Guidelines related to fire safety can be found in nearly two dozen “subparts” of OSHA standards, but 1910 Subpart H – Hazardous Materials is the key section where flammable and combustible materials are concerned. You’ll find instructions on proper tank selection, storage level, location, and quantities, emergency systems, and much more.
The best way to get started on your OSHA compliance journey is to use the Compliance Assistance Quick Start tool. You’ll have to not only develop and maintain a safety program, but may have to record-keep and report any injuries, as well.
As you dig into the relevant OSHA standards you’ll find many references to partner organizations–non-profits and industry groups–that OSHA leans on to develop guidelines. These include the National Fire Protection Association (NFPA), ASTM, Underwriters’ Laboratories, Inc., and American Petroleum Institute.
NFPA standards are particularly popular for fire safety, many having been adopted across the U.S. and around the world. As one example, the State Fire Marshal Office in Seatex’s home state of Texas requires adherence to NFPA 1 Fire Code, an extensive guide to fire protection that includes hazardous materials handling and has been adopted by 19 states.
The NFPA makes it easy to search what standards have been made mandatory in your area via its CodeFinder tool. The International Code Council (ICC) maintains an online code adoptions tool for its standards, as well.
By using codes that show as applying in your area, you should be able to avoid inadvertently running afoul of local or state regulations on flammable and combustible materials. These governing bodies are under no obligation to inform you of the applicable laws, so it’s your job to be safe, rather than sorry.
Handling Flammable Chemicals
Whether it’s operating a crane, driving a truck on-site, stacking pallets with a loader, or carrying containers manually, your employees should know how to handle flammable chemicals safely.
PPE (personal protective equipment) is not sufficient protection on its own, but it is a must-have for working with flammables. The exact type of equipment may vary by chemical, so you’ll need to check the SDS for each flammable material being handled. It may call for:
- anti-static shoes
- grounding and bonding equipment
- flame retardant overalls
- PVC-coated gloves
- goggles, glasses, or face shield
- breathing apparatus/mask
PPE should be checked and cleaned periodically, as substances such as grease can affect shoes’ ability to resist building static, for example.
Another critical component of safe handling is to ensure proper ventilation. This could be natural ventilation if the area can undergo six complete air changes per hour; the goal is to keep vapor levels below exposure limits, not the higher flammable limits. If there’s not enough natural air movement, mechanical ventilation such as exhaust fans, rooftop or sidewall supply fans, gravity vents, and wall louvers may be necessary.
Finally, flammable and combustible chemicals should always be handled far from any potential ignition sources. This includes any activity where sparks are being thrown such as metal cutting or grinding, or where open flames are generated such as blowtorching or even employees smoking.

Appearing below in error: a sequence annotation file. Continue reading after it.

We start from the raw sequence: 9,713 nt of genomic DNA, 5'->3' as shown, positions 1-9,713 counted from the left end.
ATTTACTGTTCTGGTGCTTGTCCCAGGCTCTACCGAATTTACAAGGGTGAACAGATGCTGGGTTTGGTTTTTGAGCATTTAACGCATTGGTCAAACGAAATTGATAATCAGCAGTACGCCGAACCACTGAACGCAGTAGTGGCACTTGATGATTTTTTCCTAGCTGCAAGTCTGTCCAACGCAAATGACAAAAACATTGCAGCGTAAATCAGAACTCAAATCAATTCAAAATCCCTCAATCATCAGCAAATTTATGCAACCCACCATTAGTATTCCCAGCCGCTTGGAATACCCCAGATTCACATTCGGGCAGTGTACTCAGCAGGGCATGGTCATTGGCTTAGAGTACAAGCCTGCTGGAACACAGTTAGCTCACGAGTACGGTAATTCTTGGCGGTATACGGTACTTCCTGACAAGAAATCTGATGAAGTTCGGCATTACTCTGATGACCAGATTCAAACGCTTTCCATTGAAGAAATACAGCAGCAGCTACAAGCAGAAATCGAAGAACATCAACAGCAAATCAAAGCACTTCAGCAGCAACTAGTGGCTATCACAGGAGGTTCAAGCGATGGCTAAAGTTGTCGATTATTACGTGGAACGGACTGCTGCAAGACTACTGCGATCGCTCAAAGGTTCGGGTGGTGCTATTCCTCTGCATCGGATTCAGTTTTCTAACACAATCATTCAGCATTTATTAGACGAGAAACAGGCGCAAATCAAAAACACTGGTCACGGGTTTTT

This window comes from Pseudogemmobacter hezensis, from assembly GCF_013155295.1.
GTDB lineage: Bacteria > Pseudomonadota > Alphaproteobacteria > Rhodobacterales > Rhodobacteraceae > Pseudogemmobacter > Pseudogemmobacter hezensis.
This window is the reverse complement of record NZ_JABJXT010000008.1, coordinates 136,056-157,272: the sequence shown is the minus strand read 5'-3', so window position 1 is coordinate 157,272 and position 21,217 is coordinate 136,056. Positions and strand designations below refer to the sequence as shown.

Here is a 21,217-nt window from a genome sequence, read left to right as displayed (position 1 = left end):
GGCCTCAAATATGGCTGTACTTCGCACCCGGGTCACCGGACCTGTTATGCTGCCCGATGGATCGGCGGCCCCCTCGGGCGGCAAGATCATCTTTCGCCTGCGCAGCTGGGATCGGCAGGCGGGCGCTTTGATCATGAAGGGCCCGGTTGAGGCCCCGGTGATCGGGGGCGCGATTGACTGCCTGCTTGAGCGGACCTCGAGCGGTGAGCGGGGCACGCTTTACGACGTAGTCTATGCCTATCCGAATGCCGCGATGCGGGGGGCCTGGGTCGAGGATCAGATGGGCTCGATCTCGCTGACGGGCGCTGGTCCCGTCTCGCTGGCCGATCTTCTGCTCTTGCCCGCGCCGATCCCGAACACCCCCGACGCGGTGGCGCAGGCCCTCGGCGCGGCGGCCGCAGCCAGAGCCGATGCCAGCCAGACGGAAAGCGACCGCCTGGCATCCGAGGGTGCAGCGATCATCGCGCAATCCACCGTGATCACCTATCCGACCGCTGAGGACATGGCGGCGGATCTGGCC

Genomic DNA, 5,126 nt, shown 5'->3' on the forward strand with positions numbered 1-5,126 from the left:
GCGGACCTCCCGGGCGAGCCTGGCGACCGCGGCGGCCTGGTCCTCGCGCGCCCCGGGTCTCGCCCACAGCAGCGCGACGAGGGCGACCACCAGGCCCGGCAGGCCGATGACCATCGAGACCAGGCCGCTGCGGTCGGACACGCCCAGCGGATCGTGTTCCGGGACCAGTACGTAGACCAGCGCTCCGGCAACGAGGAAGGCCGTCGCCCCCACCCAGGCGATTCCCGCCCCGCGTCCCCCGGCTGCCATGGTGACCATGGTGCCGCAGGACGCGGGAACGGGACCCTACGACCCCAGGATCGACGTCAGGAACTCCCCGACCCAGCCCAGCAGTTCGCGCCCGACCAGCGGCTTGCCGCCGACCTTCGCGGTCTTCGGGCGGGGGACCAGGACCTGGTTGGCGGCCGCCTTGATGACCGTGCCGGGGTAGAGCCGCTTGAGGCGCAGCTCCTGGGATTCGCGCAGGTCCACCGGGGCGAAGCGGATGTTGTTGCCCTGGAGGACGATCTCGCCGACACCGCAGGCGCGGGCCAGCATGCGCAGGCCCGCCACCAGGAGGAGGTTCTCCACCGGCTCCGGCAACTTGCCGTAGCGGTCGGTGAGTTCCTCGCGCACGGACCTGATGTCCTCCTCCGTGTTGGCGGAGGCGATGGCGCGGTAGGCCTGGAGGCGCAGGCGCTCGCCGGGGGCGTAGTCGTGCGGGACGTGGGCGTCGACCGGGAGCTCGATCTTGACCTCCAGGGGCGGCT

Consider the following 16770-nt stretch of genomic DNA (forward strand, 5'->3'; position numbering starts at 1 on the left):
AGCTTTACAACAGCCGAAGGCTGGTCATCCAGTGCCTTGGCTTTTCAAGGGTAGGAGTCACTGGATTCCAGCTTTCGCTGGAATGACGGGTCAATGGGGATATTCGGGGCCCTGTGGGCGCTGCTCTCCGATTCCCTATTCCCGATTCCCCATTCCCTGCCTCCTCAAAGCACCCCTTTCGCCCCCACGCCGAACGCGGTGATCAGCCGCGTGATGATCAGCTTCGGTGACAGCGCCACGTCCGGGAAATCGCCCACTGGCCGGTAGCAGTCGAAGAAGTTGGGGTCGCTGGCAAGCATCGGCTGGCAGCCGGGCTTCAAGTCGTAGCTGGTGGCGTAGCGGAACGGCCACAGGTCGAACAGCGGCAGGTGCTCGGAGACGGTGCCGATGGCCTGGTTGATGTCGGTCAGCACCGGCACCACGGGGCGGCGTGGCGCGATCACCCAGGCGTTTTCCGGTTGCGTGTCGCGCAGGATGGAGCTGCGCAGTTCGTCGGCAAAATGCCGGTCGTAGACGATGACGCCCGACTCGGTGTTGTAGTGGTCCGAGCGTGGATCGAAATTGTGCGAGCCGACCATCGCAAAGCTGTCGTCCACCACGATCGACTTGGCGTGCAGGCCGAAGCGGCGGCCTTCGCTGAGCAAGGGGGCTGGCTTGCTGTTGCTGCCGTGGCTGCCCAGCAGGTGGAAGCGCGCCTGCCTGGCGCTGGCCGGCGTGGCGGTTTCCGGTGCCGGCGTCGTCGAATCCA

Storing Flammables Correctly
Proper flammable chemicals storage emphasizes a) the container and b) the location.
For the former, stainless steel flammable storage cabinets are optimal. These help you segregate flammable chemicals and buy you time to evacuate and/or allow sprinkler systems to extinguish a fire. Look for models that meet OSHA and NFPA regulations and are independently fire tested and FM approved. Your state may also require your flammable cabinets to have self-closing doors.
For flammable liquids, safety cans with spring-loaded lids, pressure-relief cap, and flame arrester are best. The sidewalls will also be braced with reinforcing ribbing to help protect the can’s integrity during handling. Both containers and cabinets must be labeled with a “Flammable – Keep Away From Open Flames” warning sticker.
Selection of proper storage locations includes both the where and how much. Flammable liquids should be kept at safe temperatures and away from exits, stairways, passageways, and potential ignition sources, as previously mentioned.
It’s also best practice to limit the amount of flammable materials per control area to the extent possible. The NFPA offers guidance on determining the maximum allowable quantity (MAQ) of hazardous materials in a given control area, which technically is the maximum amount permitted before additional protections will need to be added.
Build a Safety Culture
Culture (noun): “The set of predominating attitudes and behavior that characterize a group or organization.”
When you have a culture of safety, the attitude that predominates among all your employees is that safe behavior is critical. There is a mutual expectation that everyone is contributing to maintaining a safe environment for the entire organization.
In this type of company, leadership sets the tone that “just” meeting legal requirements may not be enough. There’s a comprehensive safety program in place that incorporates continual safety training and promotes transparency in all issues related to safety.
See how Seatex protects its people, property, and the environment.
Flammables Safety at Seatex
In our more than 57 years in business, we’ve garnered significant experience and a strong track record in handling flammable and combustible chemicals safely. We have three designated flammable blending and reactor operating areas to keep our people safe while meeting our customers’ toughest challenges.